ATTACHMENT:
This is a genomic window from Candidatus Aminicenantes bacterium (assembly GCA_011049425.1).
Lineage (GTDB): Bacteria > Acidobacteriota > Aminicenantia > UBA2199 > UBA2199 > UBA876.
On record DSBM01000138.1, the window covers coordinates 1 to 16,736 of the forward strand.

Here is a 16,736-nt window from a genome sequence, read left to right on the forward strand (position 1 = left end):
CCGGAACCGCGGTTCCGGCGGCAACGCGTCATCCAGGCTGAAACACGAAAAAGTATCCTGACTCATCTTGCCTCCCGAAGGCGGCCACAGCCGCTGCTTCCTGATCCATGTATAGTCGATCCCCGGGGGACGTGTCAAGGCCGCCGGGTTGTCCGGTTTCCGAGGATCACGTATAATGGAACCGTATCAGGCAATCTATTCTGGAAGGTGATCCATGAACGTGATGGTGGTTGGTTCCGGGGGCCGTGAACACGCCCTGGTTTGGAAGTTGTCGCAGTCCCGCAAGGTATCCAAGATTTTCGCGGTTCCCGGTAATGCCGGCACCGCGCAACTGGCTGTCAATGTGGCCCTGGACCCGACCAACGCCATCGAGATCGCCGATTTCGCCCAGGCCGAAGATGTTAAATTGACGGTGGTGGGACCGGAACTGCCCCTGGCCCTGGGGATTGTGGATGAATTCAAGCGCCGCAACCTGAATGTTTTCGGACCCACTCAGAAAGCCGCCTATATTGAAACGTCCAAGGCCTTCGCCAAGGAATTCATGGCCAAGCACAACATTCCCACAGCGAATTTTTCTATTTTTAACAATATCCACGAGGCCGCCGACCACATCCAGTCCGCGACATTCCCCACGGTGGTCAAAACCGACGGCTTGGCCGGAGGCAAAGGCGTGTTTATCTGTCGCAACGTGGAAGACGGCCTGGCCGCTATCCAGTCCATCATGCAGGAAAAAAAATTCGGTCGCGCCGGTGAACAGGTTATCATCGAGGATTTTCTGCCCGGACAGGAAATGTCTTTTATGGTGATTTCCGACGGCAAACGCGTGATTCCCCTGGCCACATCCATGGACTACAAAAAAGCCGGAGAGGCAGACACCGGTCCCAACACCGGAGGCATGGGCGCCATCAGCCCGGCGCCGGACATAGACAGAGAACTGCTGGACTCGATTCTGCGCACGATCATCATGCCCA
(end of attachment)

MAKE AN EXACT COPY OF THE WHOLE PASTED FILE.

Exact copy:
This is a genomic window from Candidatus Aminicenantes bacterium (assembly GCA_011049425.1).
Lineage (GTDB): Bacteria > Acidobacteriota > Aminicenantia > UBA2199 > UBA2199 > UBA876.
On record DSBM01000138.1, the window covers coordinates 1 to 16,736 of the forward strand.

Here is a 16,736-nt window from a genome sequence, read left to right on the forward strand (position 1 = left end):
CCGGAACCGCGGTTCCGGCGGCAACGCGTCATCCAGGCTGAAACACGAAAAAGTATCCTGACTCATCTTGCCTCCCGAAGGCGGCCACAGCCGCTGCTTCCTGATCCATGTATAGTCGATCCCCGGGGGACGTGTCAAGGCCGCCGGGTTGTCCGGTTTCCGAGGATCACGTATAATGGAACCGTATCAGGCAATCTATTCTGGAAGGTGATCCATGAACGTGATGGTGGTTGGTTCCGGGGGCCGTGAACACGCCCTGGTTTGGAAGTTGTCGCAGTCCCGCAAGGTATCCAAGATTTTCGCGGTTCCCGGTAATGCCGGCACCGCGCAACTGGCTGTCAATGTGGCCCTGGACCCGACCAACGCCATCGAGATCGCCGATTTCGCCCAGGCCGAAGATGTTAAATTGACGGTGGTGGGACCGGAACTGCCCCTGGCCCTGGGGATTGTGGATGAATTCAAGCGCCGCAACCTGAATGTTTTCGGACCCACTCAGAAAGCCGCCTATATTGAAACGTCCAAGGCCTTCGCCAAGGAATTCATGGCCAAGCACAACATTCCCACAGCGAATTTTTCTATTTTTAACAATATCCACGAGGCCGCCGACCACATCCAGTCCGCGACATTCCCCACGGTGGTCAAAACCGACGGCTTGGCCGGAGGCAAAGGCGTGTTTATCTGTCGCAACGTGGAAGACGGCCTGGCCGCTATCCAGTCCATCATGCAGGAAAAAAAATTCGGTCGCGCCGGTGAACAGGTTATCATCGAGGATTTTCTGCCCGGACAGGAAATGTCTTTTATGGTGATTTCCGACGGCAAACGCGTGATTCCCCTGGCCACATCCATGGACTACAAAAAAGCCGGAGAGGCAGACACCGGTCCCAACACCGGAGGCATGGGCGCCATCAGCCCGGCGCCGGACATAGACAGAGAACTGCTGGACTCGATTCTGCGCACGATCATCATGCCCA